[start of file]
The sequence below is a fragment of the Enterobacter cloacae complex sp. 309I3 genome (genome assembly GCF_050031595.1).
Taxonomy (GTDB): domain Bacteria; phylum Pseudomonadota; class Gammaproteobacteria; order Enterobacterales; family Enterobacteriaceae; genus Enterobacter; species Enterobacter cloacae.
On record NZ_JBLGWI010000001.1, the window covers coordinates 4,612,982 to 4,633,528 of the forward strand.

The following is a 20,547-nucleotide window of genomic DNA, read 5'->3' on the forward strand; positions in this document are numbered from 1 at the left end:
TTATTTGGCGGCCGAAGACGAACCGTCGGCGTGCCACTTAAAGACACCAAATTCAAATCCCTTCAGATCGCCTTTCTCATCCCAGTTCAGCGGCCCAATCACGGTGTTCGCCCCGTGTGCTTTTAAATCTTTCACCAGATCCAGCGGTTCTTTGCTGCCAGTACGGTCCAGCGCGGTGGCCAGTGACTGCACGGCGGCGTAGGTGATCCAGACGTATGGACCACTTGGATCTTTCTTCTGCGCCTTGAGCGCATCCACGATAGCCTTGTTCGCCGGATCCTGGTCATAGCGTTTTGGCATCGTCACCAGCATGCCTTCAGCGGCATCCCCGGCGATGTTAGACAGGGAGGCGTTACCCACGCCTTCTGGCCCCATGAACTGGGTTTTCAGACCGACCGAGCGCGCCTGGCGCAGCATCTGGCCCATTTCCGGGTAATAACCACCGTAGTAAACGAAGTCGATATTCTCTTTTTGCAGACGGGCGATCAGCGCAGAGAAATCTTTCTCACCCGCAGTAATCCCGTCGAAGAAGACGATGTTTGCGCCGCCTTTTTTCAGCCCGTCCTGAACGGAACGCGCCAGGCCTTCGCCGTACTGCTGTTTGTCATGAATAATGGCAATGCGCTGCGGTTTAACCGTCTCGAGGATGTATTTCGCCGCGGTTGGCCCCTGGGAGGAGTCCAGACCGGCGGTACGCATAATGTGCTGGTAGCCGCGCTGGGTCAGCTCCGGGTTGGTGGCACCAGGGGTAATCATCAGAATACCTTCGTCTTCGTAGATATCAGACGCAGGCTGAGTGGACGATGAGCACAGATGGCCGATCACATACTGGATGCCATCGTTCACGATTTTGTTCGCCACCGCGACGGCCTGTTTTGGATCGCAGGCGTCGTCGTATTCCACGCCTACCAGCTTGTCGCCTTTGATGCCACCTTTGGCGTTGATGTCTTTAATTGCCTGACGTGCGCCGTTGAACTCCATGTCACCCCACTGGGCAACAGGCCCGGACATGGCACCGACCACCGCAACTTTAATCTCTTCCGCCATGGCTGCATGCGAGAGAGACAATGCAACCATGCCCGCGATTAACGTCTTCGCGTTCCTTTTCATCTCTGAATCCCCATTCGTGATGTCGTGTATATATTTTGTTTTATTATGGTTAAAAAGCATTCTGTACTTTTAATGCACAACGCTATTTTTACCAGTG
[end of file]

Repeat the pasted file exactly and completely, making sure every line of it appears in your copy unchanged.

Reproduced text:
The sequence below is a fragment of the Enterobacter cloacae complex sp. 309I3 genome (genome assembly GCF_050031595.1).
Taxonomy (GTDB): domain Bacteria; phylum Pseudomonadota; class Gammaproteobacteria; order Enterobacterales; family Enterobacteriaceae; genus Enterobacter; species Enterobacter cloacae.
On record NZ_JBLGWI010000001.1, the window covers coordinates 4,612,982 to 4,633,528 of the forward strand.

The following is a 20,547-nucleotide window of genomic DNA, read 5'->3' on the forward strand; positions in this document are numbered from 1 at the left end:
TTATTTGGCGGCCGAAGACGAACCGTCGGCGTGCCACTTAAAGACACCAAATTCAAATCCCTTCAGATCGCCTTTCTCATCCCAGTTCAGCGGCCCAATCACGGTGTTCGCCCCGTGTGCTTTTAAATCTTTCACCAGATCCAGCGGTTCTTTGCTGCCAGTACGGTCCAGCGCGGTGGCCAGTGACTGCACGGCGGCGTAGGTGATCCAGACGTATGGACCACTTGGATCTTTCTTCTGCGCCTTGAGCGCATCCACGATAGCCTTGTTCGCCGGATCCTGGTCATAGCGTTTTGGCATCGTCACCAGCATGCCTTCAGCGGCATCCCCGGCGATGTTAGACAGGGAGGCGTTACCCACGCCTTCTGGCCCCATGAACTGGGTTTTCAGACCGACCGAGCGCGCCTGGCGCAGCATCTGGCCCATTTCCGGGTAATAACCACCGTAGTAAACGAAGTCGATATTCTCTTTTTGCAGACGGGCGATCAGCGCAGAGAAATCTTTCTCACCCGCAGTAATCCCGTCGAAGAAGACGATGTTTGCGCCGCCTTTTTTCAGCCCGTCCTGAACGGAACGCGCCAGGCCTTCGCCGTACTGCTGTTTGTCATGAATAATGGCAATGCGCTGCGGTTTAACCGTCTCGAGGATGTATTTCGCCGCGGTTGGCCCCTGGGAGGAGTCCAGACCGGCGGTACGCATAATGTGCTGGTAGCCGCGCTGGGTCAGCTCCGGGTTGGTGGCACCAGGGGTAATCATCAGAATACCTTCGTCTTCGTAGATATCAGACGCAGGCTGAGTGGACGATGAGCACAGATGGCCGATCACATACTGGATGCCATCGTTCACGATTTTGTTCGCCACCGCGACGGCCTGTTTTGGATCGCAGGCGTCGTCGTATTCCACGCCTACCAGCTTGTCGCCTTTGATGCCACCTTTGGCGTTGATGTCTTTAATTGCCTGACGTGCGCCGTTGAACTCCATGTCACCCCACTGGGCAACAGGCCCGGACATGGCACCGACCACCGCAACTTTAATCTCTTCCGCCATGGCTGCATGCGAGAGAGACAATGCAACCATGCCCGCGATTAACGTCTTCGCGTTCCTTTTCATCTCTGAATCCCCATTCGTGATGTCGTGTATATATTTTGTTTTATTATGGTTAAAAAGCATTCTGTACTTTTAATGCACAACGCTATTTTTACCAGTG